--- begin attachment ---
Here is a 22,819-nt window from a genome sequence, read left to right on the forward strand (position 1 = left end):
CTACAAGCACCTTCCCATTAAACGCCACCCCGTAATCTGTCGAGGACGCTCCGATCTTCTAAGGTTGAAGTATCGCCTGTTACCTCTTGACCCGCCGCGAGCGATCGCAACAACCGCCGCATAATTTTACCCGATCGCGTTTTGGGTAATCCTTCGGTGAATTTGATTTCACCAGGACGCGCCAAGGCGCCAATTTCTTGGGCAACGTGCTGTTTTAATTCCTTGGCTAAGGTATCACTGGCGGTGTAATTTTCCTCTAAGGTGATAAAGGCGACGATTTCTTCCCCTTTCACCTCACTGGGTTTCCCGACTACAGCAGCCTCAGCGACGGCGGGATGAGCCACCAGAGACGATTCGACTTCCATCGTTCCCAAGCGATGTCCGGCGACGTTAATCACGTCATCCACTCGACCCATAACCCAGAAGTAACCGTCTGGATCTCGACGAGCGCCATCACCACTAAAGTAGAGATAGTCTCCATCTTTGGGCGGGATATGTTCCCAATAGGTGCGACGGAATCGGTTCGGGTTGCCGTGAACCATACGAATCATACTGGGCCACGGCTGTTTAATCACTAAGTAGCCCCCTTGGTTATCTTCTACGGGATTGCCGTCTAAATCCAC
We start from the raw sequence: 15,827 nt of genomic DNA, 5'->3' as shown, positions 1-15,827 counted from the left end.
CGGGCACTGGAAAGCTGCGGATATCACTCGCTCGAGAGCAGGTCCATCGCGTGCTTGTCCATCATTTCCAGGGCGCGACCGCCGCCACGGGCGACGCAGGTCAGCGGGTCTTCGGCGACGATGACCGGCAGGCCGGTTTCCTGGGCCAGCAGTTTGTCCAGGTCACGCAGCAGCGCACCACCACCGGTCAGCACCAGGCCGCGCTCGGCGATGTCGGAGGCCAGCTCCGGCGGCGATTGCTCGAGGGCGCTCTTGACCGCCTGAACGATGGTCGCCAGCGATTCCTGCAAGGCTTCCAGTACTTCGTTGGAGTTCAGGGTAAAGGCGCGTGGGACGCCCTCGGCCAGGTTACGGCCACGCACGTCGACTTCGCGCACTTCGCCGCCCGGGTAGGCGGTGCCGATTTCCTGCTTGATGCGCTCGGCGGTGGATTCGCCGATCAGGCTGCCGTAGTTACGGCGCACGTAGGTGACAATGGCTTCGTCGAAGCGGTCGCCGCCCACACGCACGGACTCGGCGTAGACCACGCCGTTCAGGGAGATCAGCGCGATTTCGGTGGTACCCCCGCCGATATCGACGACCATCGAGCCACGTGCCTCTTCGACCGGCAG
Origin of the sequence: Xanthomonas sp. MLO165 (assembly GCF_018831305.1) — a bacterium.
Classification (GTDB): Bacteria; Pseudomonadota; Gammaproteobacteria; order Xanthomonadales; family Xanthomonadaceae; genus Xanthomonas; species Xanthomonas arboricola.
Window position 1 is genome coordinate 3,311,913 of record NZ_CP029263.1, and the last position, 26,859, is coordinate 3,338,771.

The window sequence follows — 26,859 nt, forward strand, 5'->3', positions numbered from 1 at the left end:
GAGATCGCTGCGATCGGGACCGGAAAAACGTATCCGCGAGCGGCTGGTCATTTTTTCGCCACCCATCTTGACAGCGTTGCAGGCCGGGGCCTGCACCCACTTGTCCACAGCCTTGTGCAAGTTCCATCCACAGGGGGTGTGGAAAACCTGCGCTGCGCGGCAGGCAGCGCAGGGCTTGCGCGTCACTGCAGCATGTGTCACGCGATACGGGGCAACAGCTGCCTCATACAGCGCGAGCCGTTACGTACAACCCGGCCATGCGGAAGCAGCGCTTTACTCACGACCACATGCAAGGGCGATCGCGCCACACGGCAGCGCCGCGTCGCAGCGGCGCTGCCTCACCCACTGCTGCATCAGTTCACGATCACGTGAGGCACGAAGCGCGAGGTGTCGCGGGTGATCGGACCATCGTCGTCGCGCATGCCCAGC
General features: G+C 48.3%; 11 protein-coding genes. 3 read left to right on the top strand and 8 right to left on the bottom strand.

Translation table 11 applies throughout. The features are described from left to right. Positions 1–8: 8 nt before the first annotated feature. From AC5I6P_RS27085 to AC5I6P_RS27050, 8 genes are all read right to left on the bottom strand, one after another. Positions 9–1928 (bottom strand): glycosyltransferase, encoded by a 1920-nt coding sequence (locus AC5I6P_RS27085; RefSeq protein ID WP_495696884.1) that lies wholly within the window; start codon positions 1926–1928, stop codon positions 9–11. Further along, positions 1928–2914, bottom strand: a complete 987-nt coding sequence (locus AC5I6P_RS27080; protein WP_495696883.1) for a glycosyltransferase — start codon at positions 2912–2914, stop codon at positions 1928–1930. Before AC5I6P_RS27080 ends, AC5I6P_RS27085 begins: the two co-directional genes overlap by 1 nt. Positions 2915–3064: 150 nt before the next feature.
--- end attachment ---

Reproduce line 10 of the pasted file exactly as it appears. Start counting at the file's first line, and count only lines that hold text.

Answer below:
General features: G+C 48.3%; 11 protein-coding genes. 3 read left to right on the top strand and 8 right to left on the bottom strand.